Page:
One of the most common questions we Google when it comes to celebrities and entrepreneurs is [insert name] net worth. At most, it’s a best guess from a gossip magazine that’s pieced bits of information together, as most people don’t give fully audited lists of their assets and liabilities, to the media (except those that are desperate to get onto the Forbes or AFR rich lists).
Regardless there’s something fun about searching for this anyway and peeking behind the curtains, into a world far from our own reality.
But, rather than looking up Matthew McConaughey’s net worth for the umpteenth time, today I want to talk about your personal net worth, which is a far more relevant and useful number to know.
What is your net worth?
Your net worth is the current value of your assets, less your liabilities. It’s just a number used to gauge your current financial status, but it does carry a lot of emotional baggage with it.
Calculating your net worth
To figure all of that out, it’s a good time to work out your assets and liabilities.
Get out a piece of paper or spreadsheet and make a list for each of the following:
- Your assets – do you have savings, super or investments?
- Your liabilities – do you have a car/personal loan, credit card or mortgage?
This may take a bit of time if you’ve never done it before, but knowing your numbers is a critical step in your personal finance journey. A solid understanding of your current financial circumstances will help you start to gain control over your money, just like a business.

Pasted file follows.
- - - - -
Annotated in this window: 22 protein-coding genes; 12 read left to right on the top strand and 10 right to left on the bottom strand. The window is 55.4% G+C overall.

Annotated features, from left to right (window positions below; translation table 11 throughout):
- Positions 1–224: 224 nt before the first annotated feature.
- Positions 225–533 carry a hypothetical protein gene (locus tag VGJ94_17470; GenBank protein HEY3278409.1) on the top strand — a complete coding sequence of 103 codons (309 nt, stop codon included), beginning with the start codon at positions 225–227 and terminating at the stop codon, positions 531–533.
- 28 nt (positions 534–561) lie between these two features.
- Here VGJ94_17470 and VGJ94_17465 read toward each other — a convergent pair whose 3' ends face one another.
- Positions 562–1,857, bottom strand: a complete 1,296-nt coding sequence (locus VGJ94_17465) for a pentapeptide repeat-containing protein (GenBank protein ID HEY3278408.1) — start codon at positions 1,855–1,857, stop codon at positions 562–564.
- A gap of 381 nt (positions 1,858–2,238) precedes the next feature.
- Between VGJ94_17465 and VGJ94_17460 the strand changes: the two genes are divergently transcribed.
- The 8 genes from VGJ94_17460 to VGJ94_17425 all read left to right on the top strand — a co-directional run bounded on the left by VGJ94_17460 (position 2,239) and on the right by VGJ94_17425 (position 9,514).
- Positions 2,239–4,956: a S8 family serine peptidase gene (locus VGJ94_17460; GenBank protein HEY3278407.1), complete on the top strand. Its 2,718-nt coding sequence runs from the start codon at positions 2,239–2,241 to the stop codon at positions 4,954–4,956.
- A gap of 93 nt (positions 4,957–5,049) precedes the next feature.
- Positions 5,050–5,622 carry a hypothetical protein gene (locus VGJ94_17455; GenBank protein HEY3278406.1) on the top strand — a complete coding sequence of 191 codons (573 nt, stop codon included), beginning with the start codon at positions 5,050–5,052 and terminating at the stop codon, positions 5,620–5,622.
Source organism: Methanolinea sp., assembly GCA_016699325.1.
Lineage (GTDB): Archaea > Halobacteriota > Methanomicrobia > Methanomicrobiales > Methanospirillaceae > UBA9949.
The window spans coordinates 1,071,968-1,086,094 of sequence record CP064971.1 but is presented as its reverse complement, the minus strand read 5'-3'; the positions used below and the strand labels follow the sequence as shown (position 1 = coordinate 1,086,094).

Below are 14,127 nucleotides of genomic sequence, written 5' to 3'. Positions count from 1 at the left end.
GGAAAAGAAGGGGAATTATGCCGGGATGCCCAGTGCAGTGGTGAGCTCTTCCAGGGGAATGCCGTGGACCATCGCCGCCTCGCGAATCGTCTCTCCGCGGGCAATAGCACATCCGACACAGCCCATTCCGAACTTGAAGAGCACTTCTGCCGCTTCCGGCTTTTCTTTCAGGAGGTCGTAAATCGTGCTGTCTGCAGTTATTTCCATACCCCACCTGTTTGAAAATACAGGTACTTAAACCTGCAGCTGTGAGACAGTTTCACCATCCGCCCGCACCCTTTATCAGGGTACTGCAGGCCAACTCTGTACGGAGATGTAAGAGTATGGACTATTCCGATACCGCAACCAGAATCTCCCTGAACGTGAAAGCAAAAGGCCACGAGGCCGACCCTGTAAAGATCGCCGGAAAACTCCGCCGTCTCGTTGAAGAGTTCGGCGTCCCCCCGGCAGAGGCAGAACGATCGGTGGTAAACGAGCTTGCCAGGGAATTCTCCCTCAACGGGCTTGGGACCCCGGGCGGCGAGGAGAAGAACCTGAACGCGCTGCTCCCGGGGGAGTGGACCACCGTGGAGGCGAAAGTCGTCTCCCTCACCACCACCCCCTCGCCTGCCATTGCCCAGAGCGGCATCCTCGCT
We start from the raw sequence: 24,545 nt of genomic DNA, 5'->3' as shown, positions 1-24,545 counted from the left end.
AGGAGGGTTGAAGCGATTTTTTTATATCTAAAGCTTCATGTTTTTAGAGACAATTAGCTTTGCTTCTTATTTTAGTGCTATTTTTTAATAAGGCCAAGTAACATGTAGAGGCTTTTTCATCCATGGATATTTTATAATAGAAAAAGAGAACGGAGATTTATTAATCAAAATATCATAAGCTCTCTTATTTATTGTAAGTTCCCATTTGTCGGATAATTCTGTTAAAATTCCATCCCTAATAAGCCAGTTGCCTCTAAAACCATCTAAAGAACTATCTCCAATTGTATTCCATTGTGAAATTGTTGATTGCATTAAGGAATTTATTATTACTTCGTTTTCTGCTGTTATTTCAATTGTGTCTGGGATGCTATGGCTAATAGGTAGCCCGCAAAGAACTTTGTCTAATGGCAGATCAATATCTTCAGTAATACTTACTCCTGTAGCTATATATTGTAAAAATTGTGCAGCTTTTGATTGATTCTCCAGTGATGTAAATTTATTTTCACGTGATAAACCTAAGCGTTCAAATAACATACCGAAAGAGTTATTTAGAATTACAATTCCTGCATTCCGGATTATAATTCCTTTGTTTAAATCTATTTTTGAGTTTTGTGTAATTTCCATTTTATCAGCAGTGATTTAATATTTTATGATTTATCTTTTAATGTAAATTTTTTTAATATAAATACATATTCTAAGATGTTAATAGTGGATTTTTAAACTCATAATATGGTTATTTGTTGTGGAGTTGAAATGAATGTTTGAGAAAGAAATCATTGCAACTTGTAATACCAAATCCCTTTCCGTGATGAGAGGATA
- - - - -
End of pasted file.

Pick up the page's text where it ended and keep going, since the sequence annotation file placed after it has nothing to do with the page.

So are you ready to work out your current net worth?
It’s simply a matter of performing the below calculation.
Your Net Worth = Your Assets – Your Liabilities
If it’s a negative number, that’s perfectly okay. Now you know your starting point.
Is it important to know your net worth?
Keep in mind that your net worth doesn’t equal your self-worth.
Don’t let the number trap you in a web of comparison and hold you back from achieving your financial and personal goals.
That being said, calculating your net worth can be a helpful place to start when figuring out your current financial positions, designing your goals and figuring out when you have enough for your future.
How often should you check your net worth?
When I first started tracking my net worth, I had a monthly finance meeting with myself, which I scheduled into my calendar. I’ve also been using a Google sheet to track this number, which has columns for all my assets and liabilities. I add a new row each month with updated figures, to assess my current net worth.
However, my main focus is hitting my saving and investing goals each year, which I break into monthly amounts. With this structure, the net worth figure will gradually increase if I keep hitting my monthly targets.
Consider scheduling your own monthly budget meeting to track your financial goals and progress. This ongoing system will make it easier to review your net worth when needed and confirm your financial position at the end of each year.
It’s important not to obsess over the figure, especially as it grows, otherwise you’ll struggle to deal with the swings and roundabouts of the market.
Like most things, use your net worth figure as a guide and reference point, without letting it rule over your life or define you.